The “scholar” usually has no standing as a Bible student, theologian, archaeologist, or anything else related to serious religious study.
But that need not hold him back. If he has a job—any job—on a university faculty, his “findings” will be treated respectfully in the press as a “scholarly work.”^86
Although such satirical comments remind one of Schweitzer’s similar remarks concerning the “imperfectly equipped free-lances” who composed the “fictitious lives of Jesus” from 130 to 200 years ago,^87 these statements cannot fairly be applied to all of the writings in this chapter. Yet they do remind us of characteristics that are true of many. Accordingly, while all of the theses surveyed in this chapter are refuted by the facts, some of them are additionally to be viewed from the standpoint of fictitious attempts to avoid the Jesus of the Gospels.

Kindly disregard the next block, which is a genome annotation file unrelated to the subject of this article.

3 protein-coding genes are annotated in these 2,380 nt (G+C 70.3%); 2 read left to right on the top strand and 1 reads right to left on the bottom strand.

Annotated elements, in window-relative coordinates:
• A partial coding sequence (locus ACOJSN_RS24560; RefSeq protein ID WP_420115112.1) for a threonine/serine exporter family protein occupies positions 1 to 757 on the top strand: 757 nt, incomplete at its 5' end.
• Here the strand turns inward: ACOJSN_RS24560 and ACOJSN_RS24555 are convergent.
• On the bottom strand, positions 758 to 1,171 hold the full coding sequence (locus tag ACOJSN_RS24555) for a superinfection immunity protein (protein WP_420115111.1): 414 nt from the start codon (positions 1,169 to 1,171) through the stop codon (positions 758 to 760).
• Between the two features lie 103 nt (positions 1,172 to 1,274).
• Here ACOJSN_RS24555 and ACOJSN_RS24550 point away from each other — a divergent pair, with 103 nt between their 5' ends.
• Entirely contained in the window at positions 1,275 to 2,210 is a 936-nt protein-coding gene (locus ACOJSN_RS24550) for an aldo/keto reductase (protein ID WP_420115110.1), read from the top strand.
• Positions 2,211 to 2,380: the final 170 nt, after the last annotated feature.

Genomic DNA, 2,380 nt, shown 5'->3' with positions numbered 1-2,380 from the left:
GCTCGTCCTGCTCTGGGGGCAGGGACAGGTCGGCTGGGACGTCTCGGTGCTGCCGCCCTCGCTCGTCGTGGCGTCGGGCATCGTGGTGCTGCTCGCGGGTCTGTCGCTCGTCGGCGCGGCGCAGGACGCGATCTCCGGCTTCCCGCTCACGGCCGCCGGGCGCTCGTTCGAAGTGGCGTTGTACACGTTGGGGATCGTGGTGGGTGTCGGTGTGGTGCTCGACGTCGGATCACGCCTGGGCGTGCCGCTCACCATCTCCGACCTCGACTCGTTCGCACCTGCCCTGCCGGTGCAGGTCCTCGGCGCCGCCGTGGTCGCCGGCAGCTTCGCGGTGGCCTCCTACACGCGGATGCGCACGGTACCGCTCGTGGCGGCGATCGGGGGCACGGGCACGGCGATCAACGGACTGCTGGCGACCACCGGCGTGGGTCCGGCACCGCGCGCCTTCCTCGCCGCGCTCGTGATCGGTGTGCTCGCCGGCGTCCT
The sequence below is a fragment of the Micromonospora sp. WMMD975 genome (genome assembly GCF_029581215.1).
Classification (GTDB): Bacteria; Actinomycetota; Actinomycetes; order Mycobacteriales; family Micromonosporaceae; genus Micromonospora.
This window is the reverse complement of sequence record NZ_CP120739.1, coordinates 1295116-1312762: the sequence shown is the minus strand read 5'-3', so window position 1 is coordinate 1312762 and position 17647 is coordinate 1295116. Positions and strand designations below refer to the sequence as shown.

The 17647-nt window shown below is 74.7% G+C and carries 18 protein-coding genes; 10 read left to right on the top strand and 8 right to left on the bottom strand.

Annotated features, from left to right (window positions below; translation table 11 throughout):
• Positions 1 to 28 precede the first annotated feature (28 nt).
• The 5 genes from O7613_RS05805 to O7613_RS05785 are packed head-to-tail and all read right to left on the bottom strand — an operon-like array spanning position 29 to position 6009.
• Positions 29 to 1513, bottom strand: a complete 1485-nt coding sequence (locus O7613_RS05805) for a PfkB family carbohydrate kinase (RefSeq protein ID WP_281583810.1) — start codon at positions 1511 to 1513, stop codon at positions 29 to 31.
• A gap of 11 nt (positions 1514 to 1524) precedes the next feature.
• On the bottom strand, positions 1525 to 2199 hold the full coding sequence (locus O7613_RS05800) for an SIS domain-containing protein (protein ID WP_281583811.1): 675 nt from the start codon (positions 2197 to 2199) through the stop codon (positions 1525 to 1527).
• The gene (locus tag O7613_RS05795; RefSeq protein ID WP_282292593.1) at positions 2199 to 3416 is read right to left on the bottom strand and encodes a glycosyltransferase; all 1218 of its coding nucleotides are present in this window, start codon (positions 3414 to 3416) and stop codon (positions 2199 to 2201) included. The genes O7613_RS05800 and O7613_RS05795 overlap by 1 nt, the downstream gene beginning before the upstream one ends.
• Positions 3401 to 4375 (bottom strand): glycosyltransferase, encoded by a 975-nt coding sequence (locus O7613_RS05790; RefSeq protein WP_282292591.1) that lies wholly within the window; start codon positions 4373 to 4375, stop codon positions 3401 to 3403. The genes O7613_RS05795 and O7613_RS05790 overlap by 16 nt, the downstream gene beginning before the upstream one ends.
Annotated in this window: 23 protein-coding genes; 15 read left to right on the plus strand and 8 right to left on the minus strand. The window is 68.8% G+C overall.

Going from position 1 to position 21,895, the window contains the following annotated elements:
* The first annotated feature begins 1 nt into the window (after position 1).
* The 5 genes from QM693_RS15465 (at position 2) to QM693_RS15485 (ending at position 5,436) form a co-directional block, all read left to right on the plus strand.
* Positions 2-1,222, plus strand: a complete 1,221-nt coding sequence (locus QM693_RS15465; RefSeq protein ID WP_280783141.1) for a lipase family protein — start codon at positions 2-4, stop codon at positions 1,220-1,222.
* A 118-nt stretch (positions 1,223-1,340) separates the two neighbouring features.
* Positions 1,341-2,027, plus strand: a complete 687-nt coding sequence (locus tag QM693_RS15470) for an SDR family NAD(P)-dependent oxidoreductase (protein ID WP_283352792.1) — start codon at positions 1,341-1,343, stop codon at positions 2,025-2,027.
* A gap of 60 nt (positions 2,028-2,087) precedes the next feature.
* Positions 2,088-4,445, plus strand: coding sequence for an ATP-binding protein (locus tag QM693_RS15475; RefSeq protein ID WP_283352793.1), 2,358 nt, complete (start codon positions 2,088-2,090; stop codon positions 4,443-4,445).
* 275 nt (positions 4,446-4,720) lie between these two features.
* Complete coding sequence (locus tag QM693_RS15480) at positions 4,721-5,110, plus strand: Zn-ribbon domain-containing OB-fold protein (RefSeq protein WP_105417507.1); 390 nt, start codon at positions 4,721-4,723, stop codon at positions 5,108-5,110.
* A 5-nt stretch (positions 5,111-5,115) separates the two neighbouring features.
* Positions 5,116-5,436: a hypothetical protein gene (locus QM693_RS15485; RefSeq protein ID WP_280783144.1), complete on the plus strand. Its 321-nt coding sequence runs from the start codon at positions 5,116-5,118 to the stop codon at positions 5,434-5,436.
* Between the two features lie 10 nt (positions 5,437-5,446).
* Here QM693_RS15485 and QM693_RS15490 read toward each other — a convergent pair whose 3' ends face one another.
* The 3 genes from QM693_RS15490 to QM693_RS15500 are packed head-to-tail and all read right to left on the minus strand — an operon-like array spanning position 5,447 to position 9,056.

84 Louis Cassels, “Debunkers of Jesus Still Trying,” The Detroit News, June 23, 1973, p. 7A.
85 Templeton, Act of God; Irving Wallace, The Word(New York: Pocket, 1973); Og Mandino, The Christ Commission(New York: Bantam, 1981).
86 Cassels, “Debunkers,” p. 7A.
87 Schweitzer, The Quest of the Historical Jesus, p. 38.